Natural selection as a non-random selection process - Wikipedia

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backspace

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Dec 11, 2007, 7:15:07 AM12/11/07
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http://en.wikipedia.org/wiki/Genetic_drift
"...It contrasts with the evolutionary mechanism, natural selection, a
non-random selection process in which the tendency of alleles to
become more or less widespread in a population over time is due to the
alleles' effects on adaptive and reproductive success..."

What would a random selection process look like?

Ron O

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Dec 11, 2007, 7:40:31 AM12/11/07
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Genetic drift. Look up things like founder effects and neutral
theory.

Playing word games when you don't know what you are talking about has
to be pretty degrading for you. What is your definition of a
selection process? Both genetic drift and selection contribute to the
evolution of a population, do you deny that? Playing word games won't
get you anywhere. What you need is an alternative that you can go out
and determine if it even exists.

Just imagine if you had such an alternative, you wouldn't be wasting
your time looking like a boob doing what you are doing? Is it so
hopeless that you have stopped trying to come up with an alternative?
Sean Pitman, and other losers like Pagano have given up or at least
pretend to have stopped trying. If you don't have a viable
alternative what are you arguing about?

Ron Okimoto

Ernest Major

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Dec 11, 2007, 7:47:10 AM12/11/07
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In message
<ebb8eea6-f8d7-47fe...@e6g2000prf.googlegroups.com>,
backspace <sawirel...@yahoo.com> writes
Isn't there something in the Bible about drawing lots?

For a contemporary example, a random data stream can be obtained from
the number of decays in a sample of radioactive material. This could be
used to select the winners of a lottery.
--
alias Ernest Major

backspace

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Dec 11, 2007, 9:25:47 AM12/11/07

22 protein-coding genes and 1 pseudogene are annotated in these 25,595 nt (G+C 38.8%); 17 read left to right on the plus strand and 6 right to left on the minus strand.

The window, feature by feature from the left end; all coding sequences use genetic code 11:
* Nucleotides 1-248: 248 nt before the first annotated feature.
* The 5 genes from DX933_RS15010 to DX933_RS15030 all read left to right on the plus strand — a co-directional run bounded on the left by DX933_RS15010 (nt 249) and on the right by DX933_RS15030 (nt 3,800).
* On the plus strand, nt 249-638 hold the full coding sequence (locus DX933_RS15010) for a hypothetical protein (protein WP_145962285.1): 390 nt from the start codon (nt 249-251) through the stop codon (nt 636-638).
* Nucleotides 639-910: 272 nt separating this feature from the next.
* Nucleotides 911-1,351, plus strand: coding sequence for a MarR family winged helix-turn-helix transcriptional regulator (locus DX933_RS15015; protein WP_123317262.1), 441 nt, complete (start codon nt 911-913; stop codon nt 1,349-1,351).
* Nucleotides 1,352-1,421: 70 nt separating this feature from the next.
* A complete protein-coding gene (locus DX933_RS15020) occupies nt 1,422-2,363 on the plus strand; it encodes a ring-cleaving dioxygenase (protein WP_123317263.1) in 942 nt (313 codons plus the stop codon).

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On Dec 11, 2:40 pm, Ron O <rokim...@cox.net> wrote:
> On Dec 11, 6:15 am, backspace <sawireless2...@yahoo.com> wrote:
>
> >http://en.wikipedia.org/wiki/Genetic_drift
> > "...It contrasts with the evolutionary mechanism, natural selection, a
> > non-random selection process in which the tendency of alleles to
> > become more or less widespread in a population over time is due to the
> > alleles' effects on adaptive and reproductive success..."
>
> > What would a random selection process look like?
>
> Genetic drift. Look up things like founder effects and neutral
> theory.
>
> Playing word games when you don't know what you are talking about has
> to be pretty degrading for you. What is your definition of a
> selection process? Both genetic drift and selection contribute to the
> evolution of a population, do you deny that? Playing word games won't
> get you anywhere. What you need is an alternative that you can go out
> and determine if it even exists.

I am talking about the word "selection" in the English language which
means a decision. What has
a decision by a human got to do with the words drift and genetic?

Woland

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Dec 11, 2007, 9:30:42 AM12/11/07
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The other posters made good points but here is another way to think
about it.

We know that 'natural selection' is non-random because we can observe
the characteristics that lead to greater reproductive success, which
means that individuals within a population that have this trait will
produce more offspring.

However, if it were a random process we would see no corelation
between traits and reproductive success. It would be a random
distribution.
Savy?

backspace

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Dec 11, 2007, 9:41:41 AM12/11/07
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No, I am talking about the term "Selection process" which in and of
itself has got nothing to do with frogs being a "success". A selection
process implies that it is directed by somebody or that it is non-
random. In fact a selection process in ordinary speech is defined as
being non-random or directed. Which is why I want to know what's up
with the redundancy in the Wikipedia article, why are saying it is non-
random - what is their pragmatics and aphobetics. \